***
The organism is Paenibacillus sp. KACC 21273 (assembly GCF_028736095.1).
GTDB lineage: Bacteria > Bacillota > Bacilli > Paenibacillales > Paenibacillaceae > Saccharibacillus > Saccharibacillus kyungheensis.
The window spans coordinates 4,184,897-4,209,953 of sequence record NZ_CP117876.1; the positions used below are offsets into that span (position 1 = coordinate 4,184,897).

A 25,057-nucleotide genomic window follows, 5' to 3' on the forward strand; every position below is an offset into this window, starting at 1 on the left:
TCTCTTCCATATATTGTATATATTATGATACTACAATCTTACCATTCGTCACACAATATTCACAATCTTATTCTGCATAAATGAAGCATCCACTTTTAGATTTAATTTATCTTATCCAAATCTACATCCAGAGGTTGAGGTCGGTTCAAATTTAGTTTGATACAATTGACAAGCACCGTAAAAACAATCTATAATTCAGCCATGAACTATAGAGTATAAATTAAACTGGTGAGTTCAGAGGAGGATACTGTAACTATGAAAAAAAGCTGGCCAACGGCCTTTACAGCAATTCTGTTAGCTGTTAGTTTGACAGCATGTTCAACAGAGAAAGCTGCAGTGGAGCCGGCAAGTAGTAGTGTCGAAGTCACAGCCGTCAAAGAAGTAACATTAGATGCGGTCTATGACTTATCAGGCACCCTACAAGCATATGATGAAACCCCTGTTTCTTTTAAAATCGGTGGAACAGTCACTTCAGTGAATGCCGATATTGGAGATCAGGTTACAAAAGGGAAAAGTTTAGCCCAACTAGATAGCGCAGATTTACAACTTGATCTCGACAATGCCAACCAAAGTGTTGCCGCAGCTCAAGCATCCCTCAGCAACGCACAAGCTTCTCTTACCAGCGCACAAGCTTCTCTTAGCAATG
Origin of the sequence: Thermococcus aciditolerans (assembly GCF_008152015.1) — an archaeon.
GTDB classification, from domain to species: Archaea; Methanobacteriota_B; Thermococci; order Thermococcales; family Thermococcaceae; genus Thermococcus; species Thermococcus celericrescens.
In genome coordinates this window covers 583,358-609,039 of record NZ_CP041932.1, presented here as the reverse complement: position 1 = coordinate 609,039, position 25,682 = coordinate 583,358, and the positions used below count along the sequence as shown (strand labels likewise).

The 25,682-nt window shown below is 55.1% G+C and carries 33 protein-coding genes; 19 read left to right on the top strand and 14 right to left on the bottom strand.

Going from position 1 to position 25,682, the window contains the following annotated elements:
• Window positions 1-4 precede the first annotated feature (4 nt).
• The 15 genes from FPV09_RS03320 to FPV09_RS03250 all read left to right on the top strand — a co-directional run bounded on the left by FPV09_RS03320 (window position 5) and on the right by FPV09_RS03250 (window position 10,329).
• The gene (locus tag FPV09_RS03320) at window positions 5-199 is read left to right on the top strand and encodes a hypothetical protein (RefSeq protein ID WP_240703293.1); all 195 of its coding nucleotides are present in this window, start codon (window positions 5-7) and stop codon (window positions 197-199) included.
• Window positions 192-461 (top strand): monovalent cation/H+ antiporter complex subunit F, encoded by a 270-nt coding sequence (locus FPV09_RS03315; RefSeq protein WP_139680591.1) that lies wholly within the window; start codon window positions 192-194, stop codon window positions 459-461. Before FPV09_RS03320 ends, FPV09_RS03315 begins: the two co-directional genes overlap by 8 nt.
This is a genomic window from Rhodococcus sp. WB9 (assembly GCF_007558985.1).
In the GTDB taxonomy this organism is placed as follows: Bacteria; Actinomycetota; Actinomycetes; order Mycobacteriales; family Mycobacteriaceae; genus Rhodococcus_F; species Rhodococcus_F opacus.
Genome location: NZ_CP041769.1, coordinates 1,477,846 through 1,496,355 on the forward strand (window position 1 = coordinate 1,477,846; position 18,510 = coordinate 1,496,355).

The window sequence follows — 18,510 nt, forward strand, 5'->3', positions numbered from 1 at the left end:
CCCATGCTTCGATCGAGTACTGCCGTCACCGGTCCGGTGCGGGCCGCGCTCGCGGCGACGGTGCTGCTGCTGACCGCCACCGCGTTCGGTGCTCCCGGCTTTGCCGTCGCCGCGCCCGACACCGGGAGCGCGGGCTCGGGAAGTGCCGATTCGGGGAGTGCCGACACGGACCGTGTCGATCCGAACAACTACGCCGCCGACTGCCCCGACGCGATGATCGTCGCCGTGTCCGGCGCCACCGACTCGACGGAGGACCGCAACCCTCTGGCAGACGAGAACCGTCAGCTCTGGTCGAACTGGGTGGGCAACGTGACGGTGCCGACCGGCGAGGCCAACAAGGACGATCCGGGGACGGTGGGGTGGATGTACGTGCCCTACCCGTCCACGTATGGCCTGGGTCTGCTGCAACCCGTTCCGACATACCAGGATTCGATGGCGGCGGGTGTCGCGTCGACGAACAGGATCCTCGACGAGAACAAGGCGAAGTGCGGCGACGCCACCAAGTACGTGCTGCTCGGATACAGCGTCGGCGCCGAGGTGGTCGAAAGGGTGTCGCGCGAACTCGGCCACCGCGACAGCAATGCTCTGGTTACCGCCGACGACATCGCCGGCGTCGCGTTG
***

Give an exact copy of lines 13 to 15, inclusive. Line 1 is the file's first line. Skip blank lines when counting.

• The gene (locus tag FPV09_RS03320) at window positions 5-199 is read left to right on the top strand and encodes a hypothetical protein (RefSeq protein ID WP_240703293.1); all 195 of its coding nucleotides are present in this window, start codon (window positions 5-7) and stop codon (window positions 197-199) included.
• Window positions 192-461 (top strand): monovalent cation/H+ antiporter complex subunit F, encoded by a 270-nt coding sequence (locus FPV09_RS03315; RefSeq protein WP_139680591.1) that lies wholly within the window; start codon window positions 192-194, stop codon window positions 459-461. Before FPV09_RS03320 ends, FPV09_RS03315 begins: the two co-directional genes overlap by 8 nt.
This is a genomic window from Rhodococcus sp. WB9 (assembly GCF_007558985.1).